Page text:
The next solution to another potential problem we have with Simmi being a sensory seeker, is her ability to throw herself at things. It could be a wall, a person, free fall off of furniture. Yes, she will think nothing of coming at you full speed and head butt you in the hip, just to see how it feels on her head. She’ll thrust herself against the walls giving new meaning to “bouncing off the walls.”
In her new sleeping nook, we’ll add very light pink or other light colored satin thick tufted wall panels to the sides of three of the walls. The tufting will travel up about 3 1/2 feet from the edge of the mattress, providing padded walls for comfort. Only a thin wall will separate her from Noah’s room, and tufting the walls will help sound proof it a bit, so as not to wake Noah up at night with Simmi’s playing. I decided to go with removable tufted panels because I can add new layers of fabric over time if she mucks it up or decides to write on it, giving the panels a fresh new look.

Above the tufting I’ll be stenciling a wallpaper design onto the walls.

I’m also considering making organizing pockets that have button holes to attach to the tufting at the foot of her bed. She will be able to put her favorite books, toys, and other precious treasures in these pockets.

Source: kokokokids.ru via Lori on Pinterest

Of course no sleeping nook would be complete without a pillow menagerie of her favorite animals! Letters, numbers, shapes, and different textured pillows will also add dimension to her nook…not to mention so fun.  :)

That’s just the designs I have in mind for the nook. Her room is about 12′x14′ and will be completely empty once the nook is complete. It’s a big room to work with. I would love for her to have a sweet little table and chairs, but knowing her, she’ll pile all the chairs on top of the table (and each other) and attempt to sit on the top near the ceiling. The only solution would be a kid’s picnic table where the bench is connected to the table, and the table is bolted to the wall!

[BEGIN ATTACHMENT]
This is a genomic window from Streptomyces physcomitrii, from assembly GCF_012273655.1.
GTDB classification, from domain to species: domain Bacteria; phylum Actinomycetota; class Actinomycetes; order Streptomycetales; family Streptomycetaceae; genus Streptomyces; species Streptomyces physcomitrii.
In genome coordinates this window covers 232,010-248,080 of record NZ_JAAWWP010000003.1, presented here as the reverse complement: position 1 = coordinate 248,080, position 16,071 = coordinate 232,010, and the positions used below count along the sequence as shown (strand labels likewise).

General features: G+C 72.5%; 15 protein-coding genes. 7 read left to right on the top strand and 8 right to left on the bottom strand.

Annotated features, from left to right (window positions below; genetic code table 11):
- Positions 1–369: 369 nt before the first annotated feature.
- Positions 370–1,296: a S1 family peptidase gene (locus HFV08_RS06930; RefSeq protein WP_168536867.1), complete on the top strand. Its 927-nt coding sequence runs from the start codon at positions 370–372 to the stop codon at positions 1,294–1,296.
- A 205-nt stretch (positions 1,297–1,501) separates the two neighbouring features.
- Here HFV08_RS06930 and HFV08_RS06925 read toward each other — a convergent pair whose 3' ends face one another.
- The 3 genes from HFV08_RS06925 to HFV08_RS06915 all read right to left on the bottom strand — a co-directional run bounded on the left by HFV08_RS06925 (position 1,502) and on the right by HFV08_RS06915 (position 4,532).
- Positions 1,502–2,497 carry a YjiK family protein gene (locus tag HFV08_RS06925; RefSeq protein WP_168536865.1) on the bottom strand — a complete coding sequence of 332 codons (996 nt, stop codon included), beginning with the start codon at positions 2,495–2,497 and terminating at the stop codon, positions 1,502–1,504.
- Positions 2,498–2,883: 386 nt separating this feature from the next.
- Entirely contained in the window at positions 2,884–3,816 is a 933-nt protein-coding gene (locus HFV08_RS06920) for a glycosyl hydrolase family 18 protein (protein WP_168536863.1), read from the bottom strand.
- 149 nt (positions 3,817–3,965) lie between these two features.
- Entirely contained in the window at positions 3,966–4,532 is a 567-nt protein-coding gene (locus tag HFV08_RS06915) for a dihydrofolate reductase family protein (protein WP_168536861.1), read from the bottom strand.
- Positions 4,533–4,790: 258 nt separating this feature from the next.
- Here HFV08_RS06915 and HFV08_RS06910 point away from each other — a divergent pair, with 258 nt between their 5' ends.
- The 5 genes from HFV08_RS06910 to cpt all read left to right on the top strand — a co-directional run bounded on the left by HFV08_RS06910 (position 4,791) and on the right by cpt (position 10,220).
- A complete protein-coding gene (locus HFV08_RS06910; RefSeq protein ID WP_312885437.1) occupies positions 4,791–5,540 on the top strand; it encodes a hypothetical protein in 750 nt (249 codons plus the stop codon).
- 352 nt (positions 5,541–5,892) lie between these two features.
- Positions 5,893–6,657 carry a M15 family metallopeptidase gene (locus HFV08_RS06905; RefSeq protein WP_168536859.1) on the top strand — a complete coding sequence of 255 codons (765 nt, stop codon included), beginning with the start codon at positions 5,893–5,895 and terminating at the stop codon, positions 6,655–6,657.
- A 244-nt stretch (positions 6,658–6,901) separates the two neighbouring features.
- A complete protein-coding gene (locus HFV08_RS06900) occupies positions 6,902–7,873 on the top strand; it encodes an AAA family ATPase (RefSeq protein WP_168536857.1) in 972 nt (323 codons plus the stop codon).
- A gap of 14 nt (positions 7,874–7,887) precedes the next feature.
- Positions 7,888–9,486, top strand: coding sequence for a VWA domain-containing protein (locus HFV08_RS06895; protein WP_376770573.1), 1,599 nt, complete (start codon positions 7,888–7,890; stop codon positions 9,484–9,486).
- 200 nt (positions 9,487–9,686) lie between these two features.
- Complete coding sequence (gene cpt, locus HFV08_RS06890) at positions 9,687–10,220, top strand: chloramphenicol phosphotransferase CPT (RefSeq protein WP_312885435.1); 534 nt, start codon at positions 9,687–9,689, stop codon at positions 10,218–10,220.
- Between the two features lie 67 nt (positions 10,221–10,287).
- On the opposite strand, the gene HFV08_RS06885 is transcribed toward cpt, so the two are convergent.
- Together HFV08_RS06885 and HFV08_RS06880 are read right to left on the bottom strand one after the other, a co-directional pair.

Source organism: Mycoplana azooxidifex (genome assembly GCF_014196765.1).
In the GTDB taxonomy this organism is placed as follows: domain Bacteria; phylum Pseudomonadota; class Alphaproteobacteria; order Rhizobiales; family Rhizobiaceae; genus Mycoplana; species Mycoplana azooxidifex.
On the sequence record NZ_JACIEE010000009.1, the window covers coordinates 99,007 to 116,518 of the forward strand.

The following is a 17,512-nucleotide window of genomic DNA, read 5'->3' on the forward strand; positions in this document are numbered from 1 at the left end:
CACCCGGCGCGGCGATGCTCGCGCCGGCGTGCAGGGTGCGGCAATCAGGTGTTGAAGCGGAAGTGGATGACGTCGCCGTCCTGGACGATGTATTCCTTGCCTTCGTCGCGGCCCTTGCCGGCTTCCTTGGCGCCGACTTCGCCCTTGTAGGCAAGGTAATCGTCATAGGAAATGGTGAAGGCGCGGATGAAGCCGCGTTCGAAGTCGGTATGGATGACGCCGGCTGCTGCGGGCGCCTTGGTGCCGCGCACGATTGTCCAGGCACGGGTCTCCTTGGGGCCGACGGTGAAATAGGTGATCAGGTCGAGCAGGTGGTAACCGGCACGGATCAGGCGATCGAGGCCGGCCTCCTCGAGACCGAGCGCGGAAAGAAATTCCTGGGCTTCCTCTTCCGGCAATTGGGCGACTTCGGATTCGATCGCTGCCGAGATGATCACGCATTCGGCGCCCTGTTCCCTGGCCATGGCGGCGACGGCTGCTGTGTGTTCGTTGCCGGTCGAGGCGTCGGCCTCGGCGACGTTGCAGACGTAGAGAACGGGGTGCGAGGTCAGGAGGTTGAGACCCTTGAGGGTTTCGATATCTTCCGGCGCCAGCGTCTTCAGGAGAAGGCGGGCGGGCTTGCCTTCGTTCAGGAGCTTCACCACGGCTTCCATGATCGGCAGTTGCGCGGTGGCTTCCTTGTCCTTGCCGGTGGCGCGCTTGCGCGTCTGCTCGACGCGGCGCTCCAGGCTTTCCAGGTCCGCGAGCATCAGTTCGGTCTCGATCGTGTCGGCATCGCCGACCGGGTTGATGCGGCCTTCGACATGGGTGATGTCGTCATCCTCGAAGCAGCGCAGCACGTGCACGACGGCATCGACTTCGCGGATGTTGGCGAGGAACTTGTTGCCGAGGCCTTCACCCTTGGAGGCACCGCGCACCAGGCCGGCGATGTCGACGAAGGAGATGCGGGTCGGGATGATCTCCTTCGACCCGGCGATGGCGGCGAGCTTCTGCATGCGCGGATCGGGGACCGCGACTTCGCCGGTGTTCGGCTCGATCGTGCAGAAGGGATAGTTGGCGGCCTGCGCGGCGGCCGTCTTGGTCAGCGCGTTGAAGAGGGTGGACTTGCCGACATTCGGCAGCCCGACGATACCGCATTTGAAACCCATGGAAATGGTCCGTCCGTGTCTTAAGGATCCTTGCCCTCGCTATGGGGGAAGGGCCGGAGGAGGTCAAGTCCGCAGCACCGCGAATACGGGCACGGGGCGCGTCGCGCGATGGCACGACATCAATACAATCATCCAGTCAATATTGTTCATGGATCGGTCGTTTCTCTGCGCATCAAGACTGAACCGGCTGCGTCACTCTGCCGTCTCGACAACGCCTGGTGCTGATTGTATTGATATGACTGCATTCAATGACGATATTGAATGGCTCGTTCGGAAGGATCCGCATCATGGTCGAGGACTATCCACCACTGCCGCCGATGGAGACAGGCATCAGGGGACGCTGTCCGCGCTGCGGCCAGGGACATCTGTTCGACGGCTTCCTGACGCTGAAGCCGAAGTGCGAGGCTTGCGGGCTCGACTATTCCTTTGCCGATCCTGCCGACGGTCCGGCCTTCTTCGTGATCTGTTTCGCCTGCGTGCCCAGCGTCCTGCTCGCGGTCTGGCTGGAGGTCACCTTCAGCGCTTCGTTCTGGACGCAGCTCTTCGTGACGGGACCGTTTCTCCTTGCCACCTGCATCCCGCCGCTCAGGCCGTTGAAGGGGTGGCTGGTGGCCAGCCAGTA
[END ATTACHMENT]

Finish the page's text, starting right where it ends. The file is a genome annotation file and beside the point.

What? Did you think we’d plan to do something simple like a rectangle table? LOL No, I like to complicate the hell out of my designs. Besides, it isn’t often that you see a cool table like this! I think we can make one pretty easily.

Another feature I’m thinking of including is a china cabinet in her room anchored to one of the walls. I would paint it some sort of gorgeous light pink color, change the hardware, remove the glass and replace it with chicken wire and then add lots of different LOCKS so she can’t get into the cabinet. It would be the place we store her clothes, art supplies, books with actual pages, and other valuable things we don’t want torn up. Here’s a photo of the possible finished product:

For her walls, we’ve decided to go with a colorful chalkboard paint. A friend of ours thought it would be perfect for her need to write on the walls. We’re not sure of what color we’d want, but we know it will have to be colorful!

I have more ideas in my mind, but they change from day to day.

We’ll be working on our bedroom first, and after we’re finished, we’ll start on Simmi’s room. There isn’t a rush for us to get it done since she adores her bedroom just as it is. She doesn’t understand that a whole other design is possible, or that I’ve been trying to custom design a room that is just as unique as she is.

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{ 7 comments… read them below or add one }

Melonie K. January 18, 2013 at 2:38 pm

A suggestion along the lines of the chalkboard paint – maybe one section of the wall could be whiteboard paint? That way she could switch between chalk and erasable markers? We are doing a chalkboard wall in the kitchen here and I have magnetic primer to go behind it. Fun stuff!

Did I ever tell you about Mama K’s play clay? It’s gluten free – not sure if it would work for her due to the other ingredients, but maybe? If she likes to SQUISH stuff it would be very fun and if the ingredients are okay in general for her, if she samples a little bite it’s still safe. (Not that I recommend eating it LOL but with the scents she uses some of them do smell awfully tasty.) They are aromatherapeutic which might be good with her high energy – both my kids love them. Remind me to tell you sometime about our mold issue overseas though. I don’t think it would happen to you – you know how humid it was where we moved from!!! – but I know you need to watch for it. The downside of it being natural instead of chock full of chemicals, I suppose. LOL

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Angela aka Farmer Jane January 18, 2013 at 5:29 pm

We try to avoid all markers, even dry erase. She LOVES markers so much she’ll color herself with them. AHAHAHAHAH! But the magnetic chalk board paint I think will be a hit with her.

Another area of the wall I want to install a large piece of felt so I can do felt stories with her. She loves putting animals and people (adding clothes) on a felt board. I also want to install a large wooden box onto the wall that can open (and also lock) to expose mounted musical instruments. I have far too many ideas, and not nearly enough wall space.